A professional is going to buy from someone like you. They’re going to have a process to review the process, a method, an experienced approach to obtaining what they need. A professional isn’t going to think she can do it herself and isn’t going to make it an emergency.
An amateur, on the other hand, may or may not follow any of those principles. An amateur is comparing you to what? A miracle? To free? To something in between?
Professionals run the procurement process at Pottery Barn. Amateurs buy a new house every fifteen years. Professionals buy from other professionals. Amateurs ask friends for advice.
At scale, a large company in B2B selling has a multi-year approach to finding and working with professionals. Many talented soloists often can’t afford to work as patiently and so they often are exposed to amateurs.
It’s okay to sell to amateurs, but one should do it with open eyes.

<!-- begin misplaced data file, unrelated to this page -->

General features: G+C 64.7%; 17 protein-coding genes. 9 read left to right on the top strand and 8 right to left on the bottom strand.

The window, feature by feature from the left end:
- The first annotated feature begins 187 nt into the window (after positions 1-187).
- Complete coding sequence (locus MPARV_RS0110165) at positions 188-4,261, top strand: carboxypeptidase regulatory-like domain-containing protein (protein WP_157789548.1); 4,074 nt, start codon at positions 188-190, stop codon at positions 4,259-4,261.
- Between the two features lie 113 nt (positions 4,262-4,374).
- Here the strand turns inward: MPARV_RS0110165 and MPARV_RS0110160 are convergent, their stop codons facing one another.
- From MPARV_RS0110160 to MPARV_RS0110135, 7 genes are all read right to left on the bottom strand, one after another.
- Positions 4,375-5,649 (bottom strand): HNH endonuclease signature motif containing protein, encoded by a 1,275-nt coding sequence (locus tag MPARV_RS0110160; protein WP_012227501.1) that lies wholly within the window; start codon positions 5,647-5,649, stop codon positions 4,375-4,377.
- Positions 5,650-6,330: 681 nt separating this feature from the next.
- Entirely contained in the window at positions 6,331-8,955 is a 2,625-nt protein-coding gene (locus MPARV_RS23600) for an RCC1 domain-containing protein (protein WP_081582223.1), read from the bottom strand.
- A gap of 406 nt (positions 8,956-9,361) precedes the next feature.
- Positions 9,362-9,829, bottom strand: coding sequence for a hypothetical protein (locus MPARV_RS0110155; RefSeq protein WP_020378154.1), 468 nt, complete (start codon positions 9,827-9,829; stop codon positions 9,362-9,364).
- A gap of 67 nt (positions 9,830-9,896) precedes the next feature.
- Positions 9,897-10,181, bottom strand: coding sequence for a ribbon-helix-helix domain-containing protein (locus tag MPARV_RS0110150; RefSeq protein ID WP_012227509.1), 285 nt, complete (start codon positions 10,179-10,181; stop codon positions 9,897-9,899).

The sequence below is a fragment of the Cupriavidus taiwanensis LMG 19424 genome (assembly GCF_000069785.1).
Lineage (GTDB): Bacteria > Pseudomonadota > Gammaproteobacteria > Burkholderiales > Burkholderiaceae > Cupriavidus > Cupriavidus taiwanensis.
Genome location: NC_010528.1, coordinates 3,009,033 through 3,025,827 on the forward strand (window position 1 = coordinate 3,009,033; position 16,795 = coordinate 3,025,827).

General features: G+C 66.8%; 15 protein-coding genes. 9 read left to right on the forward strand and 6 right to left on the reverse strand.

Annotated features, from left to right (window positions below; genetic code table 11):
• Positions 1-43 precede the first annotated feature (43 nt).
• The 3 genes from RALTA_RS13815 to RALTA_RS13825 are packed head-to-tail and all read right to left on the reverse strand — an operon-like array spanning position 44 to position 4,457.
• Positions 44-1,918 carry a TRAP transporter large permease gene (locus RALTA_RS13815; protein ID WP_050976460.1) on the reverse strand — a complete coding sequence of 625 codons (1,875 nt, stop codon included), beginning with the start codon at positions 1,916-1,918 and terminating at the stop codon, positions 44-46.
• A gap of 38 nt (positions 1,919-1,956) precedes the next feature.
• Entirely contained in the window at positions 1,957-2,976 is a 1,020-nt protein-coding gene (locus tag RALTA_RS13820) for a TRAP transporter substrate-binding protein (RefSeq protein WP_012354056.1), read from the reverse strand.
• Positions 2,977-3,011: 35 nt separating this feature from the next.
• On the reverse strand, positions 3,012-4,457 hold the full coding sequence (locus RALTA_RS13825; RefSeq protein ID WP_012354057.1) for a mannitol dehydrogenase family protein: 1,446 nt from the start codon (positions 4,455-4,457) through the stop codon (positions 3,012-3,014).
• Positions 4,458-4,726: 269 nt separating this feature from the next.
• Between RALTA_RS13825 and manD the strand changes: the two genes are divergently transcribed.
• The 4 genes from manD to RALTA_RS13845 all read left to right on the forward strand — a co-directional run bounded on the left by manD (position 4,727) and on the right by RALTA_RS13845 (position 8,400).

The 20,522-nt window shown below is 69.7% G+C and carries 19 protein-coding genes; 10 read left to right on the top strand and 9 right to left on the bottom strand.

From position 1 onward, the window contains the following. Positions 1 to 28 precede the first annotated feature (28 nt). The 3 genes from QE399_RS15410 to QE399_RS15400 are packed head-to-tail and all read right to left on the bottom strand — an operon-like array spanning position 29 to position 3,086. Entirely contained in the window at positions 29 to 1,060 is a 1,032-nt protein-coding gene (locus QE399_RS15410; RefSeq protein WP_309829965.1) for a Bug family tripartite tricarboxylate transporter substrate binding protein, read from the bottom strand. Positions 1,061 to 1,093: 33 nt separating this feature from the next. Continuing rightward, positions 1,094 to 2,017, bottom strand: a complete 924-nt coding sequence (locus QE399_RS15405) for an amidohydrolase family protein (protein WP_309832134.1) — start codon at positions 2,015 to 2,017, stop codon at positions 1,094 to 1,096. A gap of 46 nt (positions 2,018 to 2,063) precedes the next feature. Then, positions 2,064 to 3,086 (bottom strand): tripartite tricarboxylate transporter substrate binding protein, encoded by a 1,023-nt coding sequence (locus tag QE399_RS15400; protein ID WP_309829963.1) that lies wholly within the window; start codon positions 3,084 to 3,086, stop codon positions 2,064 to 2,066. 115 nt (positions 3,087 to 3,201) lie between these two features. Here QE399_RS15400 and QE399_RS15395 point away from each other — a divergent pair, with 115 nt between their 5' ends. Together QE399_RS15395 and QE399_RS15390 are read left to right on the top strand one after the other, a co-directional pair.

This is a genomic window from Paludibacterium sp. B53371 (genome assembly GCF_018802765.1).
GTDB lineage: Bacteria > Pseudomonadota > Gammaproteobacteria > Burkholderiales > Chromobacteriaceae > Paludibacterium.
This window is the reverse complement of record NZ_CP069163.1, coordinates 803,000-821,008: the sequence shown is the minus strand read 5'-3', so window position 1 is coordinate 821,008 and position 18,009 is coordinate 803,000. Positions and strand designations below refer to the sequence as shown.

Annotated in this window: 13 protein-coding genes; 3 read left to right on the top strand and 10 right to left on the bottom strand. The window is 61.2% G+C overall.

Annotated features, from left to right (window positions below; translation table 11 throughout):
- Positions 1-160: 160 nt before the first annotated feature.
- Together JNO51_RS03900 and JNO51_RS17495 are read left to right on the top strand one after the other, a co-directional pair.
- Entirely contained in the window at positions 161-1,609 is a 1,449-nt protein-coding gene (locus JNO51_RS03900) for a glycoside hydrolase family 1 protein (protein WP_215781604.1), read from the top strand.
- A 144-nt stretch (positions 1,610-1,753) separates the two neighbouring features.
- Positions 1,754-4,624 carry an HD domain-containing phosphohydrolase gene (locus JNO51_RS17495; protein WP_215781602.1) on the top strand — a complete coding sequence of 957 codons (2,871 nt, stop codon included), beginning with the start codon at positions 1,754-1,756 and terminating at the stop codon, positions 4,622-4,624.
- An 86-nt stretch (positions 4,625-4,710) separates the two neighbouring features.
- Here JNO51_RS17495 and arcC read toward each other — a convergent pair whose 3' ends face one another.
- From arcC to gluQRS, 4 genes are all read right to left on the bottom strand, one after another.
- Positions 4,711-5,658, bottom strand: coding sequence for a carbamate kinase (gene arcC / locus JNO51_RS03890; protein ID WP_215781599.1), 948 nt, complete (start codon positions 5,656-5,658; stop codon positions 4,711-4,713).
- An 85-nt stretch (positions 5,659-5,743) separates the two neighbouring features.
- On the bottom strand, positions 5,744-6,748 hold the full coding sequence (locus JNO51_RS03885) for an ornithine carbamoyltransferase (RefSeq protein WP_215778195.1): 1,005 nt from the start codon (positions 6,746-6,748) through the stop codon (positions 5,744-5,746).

When you don’t get the gig, it’s not because of something you did wrong at any particular meeting with an amateur… the mistake might simply be that you’re having these meetings with amateurs at all. Or that you’re going to amateur meetings expecting to be meeting with a professional.
There’s a way to optimize the sales pitch and even better, the service itself for when you are hoping to acquire an amateur on the way up, a chance to turn him into a pro. But perhaps your frustration is that you thought he was a pro in the first place…
Different stories for different people.